The Royal Bank of Scotland plc (“the Bank”) restructured the division in which Ms Palmer worked and she was placed at risk of redundancy. Just prior to the restructure, the Bank had decided to adjust its Voluntary Early Retirement ("VER") scheme, so that only those who were at least 55 at the date of leaving employment would be entitled to an immediate pension payable without reduction for early receipt. Previously the minimum age had been 50. The Bank delayed this adjustment until after the restructure.
Employees at risk of redundancy had already indicated whether they chose to accept voluntary redundancy (and a generously enhanced payment) or redeployment (if this were possible), with those who would be over 55 being offered VER as a third choice. Ms Palmer chose voluntary redundancy. As the adjustment was to be delayed, those who would be at least 50, but less than 55, were allowed to revisit their options, with the third option of VER being made available to them as it had not been before.
Ms Palmer (aged 49 at the time) complained that the failure to permit her to revisit her choice unlawfully discriminated against her on the grounds of age. She claimed that if she had been permitted to choose again, she would have elected redeployment, believing that it would have taken some time to explore any redeployment opportunities and she would, by the end of that process, have been old enough to opt for VER.
She brought a claim in the Employment Tribunal (“ET”) for unlawful age discrimination. In order to succeed, she needed to show that, because of her age, she had been treated less favourably than others who were in materially the same circumstances.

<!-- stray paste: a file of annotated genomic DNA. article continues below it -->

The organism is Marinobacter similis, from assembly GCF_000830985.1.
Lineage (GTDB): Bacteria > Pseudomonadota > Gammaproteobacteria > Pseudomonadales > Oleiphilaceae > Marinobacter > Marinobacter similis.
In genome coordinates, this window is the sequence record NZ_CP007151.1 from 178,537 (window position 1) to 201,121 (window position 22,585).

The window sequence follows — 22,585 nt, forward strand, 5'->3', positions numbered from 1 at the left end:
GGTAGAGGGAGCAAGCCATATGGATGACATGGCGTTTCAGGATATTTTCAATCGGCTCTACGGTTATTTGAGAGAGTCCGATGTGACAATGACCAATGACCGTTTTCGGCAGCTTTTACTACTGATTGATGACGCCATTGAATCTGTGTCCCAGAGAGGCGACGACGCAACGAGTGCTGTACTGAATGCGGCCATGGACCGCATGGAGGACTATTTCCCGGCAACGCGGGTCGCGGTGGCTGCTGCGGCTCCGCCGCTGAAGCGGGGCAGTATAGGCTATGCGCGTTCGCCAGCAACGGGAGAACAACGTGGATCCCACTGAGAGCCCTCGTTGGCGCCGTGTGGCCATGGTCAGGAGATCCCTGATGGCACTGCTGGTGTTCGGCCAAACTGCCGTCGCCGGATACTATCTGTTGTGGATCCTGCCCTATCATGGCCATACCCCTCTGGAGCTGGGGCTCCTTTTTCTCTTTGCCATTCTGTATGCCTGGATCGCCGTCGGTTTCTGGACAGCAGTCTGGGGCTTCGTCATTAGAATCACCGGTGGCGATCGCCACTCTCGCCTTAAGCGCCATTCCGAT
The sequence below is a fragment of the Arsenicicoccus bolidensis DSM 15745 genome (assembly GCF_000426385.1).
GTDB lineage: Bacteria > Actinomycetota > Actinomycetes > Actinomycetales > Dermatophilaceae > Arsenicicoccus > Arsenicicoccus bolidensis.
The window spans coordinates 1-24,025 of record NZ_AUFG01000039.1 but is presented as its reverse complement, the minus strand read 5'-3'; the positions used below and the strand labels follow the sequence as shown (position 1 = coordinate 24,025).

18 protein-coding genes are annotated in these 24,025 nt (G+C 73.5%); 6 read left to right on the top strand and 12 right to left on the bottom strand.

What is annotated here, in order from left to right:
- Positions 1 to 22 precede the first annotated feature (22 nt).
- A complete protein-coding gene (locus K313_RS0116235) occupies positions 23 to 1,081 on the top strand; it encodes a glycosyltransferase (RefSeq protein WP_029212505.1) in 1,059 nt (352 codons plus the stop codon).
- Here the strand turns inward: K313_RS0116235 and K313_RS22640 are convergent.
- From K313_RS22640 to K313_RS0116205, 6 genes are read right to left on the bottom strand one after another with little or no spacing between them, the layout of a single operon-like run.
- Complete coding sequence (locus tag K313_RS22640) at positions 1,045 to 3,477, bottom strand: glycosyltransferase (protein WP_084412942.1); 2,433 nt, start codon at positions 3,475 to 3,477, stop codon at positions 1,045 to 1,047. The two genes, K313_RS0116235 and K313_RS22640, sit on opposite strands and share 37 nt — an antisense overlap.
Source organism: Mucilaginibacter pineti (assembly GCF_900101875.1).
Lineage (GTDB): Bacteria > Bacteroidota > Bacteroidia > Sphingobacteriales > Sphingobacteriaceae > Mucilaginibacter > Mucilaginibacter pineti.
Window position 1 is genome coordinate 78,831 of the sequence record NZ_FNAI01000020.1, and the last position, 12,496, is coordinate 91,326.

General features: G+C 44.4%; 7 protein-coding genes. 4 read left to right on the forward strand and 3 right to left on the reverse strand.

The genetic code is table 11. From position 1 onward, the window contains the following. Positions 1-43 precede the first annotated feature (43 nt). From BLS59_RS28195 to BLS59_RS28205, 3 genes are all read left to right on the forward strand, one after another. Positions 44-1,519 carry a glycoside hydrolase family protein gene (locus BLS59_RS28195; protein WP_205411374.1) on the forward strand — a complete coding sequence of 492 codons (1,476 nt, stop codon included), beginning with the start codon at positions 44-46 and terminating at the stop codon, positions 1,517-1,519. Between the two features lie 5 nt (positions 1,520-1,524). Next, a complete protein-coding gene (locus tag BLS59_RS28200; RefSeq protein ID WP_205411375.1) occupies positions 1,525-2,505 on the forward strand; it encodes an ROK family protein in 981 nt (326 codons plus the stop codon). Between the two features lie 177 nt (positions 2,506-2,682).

The ET decided that Ms Palmer was not in a comparable position to those between 50 and 55, since: (a) she was 49; and (b) her route to gaining VER would be different, and dismissed her claim.
Ms Palmer appealed to the Employment Appeal Tribunal (“EAT”) who dismissed her appeal and decided that the ET had been entitled to conclude that less favourable treatment had not been established, since the comparators could lawfully have chosen VER but the Claimant at her projected date of leaving employment could not. The prevention of employees under 50 being given the option of early retirement was a result of statute (the Finance Act 2004) and the Claimant’s treatment was, therefore, held to be lawful age discrimination.
The Bank was ultimately successful in defending Ms Palmer’s age discrimination claims. However, this case (and a number of other cases involving employees approaching retirement) emphasises the importance of considering carefully potential age discrimination issues when implementing any voluntary redundancy scheme. Employees who miss out on generous redundancy/retirement payments have a lot to lose and may be inclined to litigate.